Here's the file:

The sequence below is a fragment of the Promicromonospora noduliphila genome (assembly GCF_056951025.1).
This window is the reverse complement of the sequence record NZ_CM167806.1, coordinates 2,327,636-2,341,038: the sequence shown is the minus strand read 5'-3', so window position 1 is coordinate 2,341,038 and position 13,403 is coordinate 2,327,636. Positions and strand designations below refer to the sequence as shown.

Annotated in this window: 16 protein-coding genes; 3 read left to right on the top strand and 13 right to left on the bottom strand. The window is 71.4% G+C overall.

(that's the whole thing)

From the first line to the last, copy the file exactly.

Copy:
The sequence below is a fragment of the Promicromonospora noduliphila genome (assembly GCF_056951025.1).
This window is the reverse complement of the sequence record NZ_CM167806.1, coordinates 2,327,636-2,341,038: the sequence shown is the minus strand read 5'-3', so window position 1 is coordinate 2,341,038 and position 13,403 is coordinate 2,327,636. Positions and strand designations below refer to the sequence as shown.

Annotated in this window: 16 protein-coding genes; 3 read left to right on the top strand and 13 right to left on the bottom strand. The window is 71.4% G+C overall.